Mario Barrafato

I think sir, I mean, like I said we have tried to be very transparent. We have added a lot of value in the last five years especially. We took a company that was focused in one market. We have diversified the company, grown the company, we have made some great acquisitions that have increased in value. So it's all very transparent. At the end of the day it's just an investment decision and there is a period of time where with the fee structure that’s there the value generated is what an investor wants and there is times where sometimes the cost of the structure doesn’t generate the returns an investor wants but I think like in our case it's very transparent and investors have choice and we’re going to make it, we’re going to get to a point where it's going to be compelling to own Dream office units again.

Operator

Thank you. (Operator Instructions). Our next question is from Matt Kornack of National Bank Financial. Please go ahead.

Matt Kornack – National Bank Financial

Just quickly in terms of when you look at assets sales and moving the portfolio around, do you have a goal in mind in terms of moving from suburban to downtown or B to A or West to East or is it just on an asset specific basis that you’re looking at asset sales?

Jane Gavan

I think we’re looking specifically on the assets that just don’t fit in that, it could be geographically. We want to lighten up in a certain node or it's fairly asset specific. I don’t think we’re making a big call that we want to load up west to east or east to west. We’re just calling that portfolio and seeing on an asset by asset basis what doesn’t work.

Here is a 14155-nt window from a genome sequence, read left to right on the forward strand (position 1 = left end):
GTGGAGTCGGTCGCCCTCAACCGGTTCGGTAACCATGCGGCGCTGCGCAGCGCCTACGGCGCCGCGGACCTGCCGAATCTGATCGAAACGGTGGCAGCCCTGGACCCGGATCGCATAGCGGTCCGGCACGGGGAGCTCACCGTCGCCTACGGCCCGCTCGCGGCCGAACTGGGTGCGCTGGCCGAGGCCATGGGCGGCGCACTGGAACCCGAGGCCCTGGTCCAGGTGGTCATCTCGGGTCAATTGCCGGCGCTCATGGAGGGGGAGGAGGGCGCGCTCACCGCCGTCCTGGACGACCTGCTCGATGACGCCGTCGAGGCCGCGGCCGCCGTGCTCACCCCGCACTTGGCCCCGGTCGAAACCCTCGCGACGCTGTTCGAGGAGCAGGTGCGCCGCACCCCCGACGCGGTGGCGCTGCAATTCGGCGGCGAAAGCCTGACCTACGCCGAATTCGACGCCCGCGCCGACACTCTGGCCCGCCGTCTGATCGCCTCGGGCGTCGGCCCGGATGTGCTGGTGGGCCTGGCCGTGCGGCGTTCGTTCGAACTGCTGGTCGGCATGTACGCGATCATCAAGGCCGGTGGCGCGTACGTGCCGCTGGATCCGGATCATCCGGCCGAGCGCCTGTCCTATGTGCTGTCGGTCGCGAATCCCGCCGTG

Mario Barrafato

And also Matt, our company has risk and what we’re trying to do is derisk and so if we can trade a lot of roll over that’s happening in the next few years or more stabilized asset that’s a trade. We would make that makes our company better. So it's really individual by individual asset.

Matt Kornack – National Bank Financial

And on that basis the 6 – 9 cap rate should we be looking for sort of high six low seven cap rate for assets sales going forward?

Mario Barrafato

Yes I would say 6.5 to probably 7 yes.

Matt Kornack – National Bank Financial

Okay. And then just quickly on the development side, you mentioned ground up development, is that in the specific markets or is it pretty much across the portfolio that you’ve identified at this point?